From digital resurrection to custom friendship.
When we lose someone unexpectedly, it’s hard to process. We might spend time amongst their things, sorting through and packing up old memories, or visit a gravestone or the site of an accident, thinking that will somehow bring us closer to that person. We might even talk to them, in our heads or out loud, imagining they’ll send us a sign that things will eventually be ok. But even grieving has taken on new form in the 21st century. (And yes, there is an episode of Black Mirror about it.)
The first incarnation of Luka was built by Eugenia Kuyda last year after the death of her best friend Roman. Like many of us, Roman left behind a digital footprint made up of social media posts and chat messages. Kuyda collected those items from as many friends as she could and used them to create a sort of memorial chatbot designed to feel a lot like talking to Roman and to replicate the sense of intimacy and security she missed so much. Since then, thousands of people have chatted with Roman’s bot. Kuyda’s company, Luka, has now released an app called Replika so that everyone can have the experience of getting to know Roman.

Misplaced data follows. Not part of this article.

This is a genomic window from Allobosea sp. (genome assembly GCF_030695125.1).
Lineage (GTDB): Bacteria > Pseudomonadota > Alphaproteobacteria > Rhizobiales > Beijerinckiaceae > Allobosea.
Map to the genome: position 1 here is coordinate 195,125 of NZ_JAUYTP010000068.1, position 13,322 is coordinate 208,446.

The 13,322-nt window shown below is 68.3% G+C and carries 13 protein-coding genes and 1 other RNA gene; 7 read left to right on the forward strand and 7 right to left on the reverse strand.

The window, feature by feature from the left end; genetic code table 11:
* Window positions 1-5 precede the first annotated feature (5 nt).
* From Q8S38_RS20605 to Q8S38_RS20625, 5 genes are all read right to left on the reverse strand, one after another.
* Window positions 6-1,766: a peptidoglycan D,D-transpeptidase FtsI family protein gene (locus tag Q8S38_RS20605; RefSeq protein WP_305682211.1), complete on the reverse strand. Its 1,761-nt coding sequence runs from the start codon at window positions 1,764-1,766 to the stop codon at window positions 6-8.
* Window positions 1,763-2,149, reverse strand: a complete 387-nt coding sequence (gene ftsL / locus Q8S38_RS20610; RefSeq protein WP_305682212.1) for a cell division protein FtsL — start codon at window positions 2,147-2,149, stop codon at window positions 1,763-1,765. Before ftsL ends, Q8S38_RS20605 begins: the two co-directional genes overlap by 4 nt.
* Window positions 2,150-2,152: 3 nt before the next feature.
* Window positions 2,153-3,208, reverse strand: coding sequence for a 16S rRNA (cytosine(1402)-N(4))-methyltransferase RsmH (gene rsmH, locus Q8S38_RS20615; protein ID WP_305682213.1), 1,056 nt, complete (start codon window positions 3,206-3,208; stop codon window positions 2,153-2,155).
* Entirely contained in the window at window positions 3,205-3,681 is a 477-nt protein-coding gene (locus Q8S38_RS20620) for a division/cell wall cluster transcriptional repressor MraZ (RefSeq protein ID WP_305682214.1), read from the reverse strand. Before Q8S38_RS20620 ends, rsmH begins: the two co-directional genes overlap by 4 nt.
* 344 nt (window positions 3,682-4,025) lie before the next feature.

Take, for example, “With Me,” an app created by a South Korean programmer that allows you to make a 3-D avatar of your dead loved one using their old photos so that you can take some posthumous selfies (the catch is that this person needs to visit a 3-D scanning booth prior to their death in order to get the right images). The avatar can even read your facial expressions and ask you what’s wrong or comfort you.
And, of course, there are other programmers out there trying to create platforms on which to build digital duplicates using people’s old messages and social media posts, posing the questions:
- Will this technology keep people from moving on with their lives?
- Could this technology become an integral part of therapy, especially for those who need closure?
- Could you make your own bot before you die – and is this a move towards downloading consciousness? Could you choose a “version” of yourself to leave behind?
- Is the relationship really that different from long-distance ones maintained over chat and social media?
- Black Mirror weirdly, creepily predicts the future yet again (BBC, 2017)
- Speak, Memory: When her best friend died, she rebuilt him using artificial intelligence (The Verge, 2016)
- Three Myths About Replika (Medium, 2017)
- New technology is forcing us to confront the ethics of bringing people back from the dead (Quartz, 2017)
- App – Hugging Face: An AI who learns to chit-chat, talks sassy and trades selfies with you
- Three Weeks with a Chatbot and I’ve Made a New Friend (MIT Technology Review, 2017)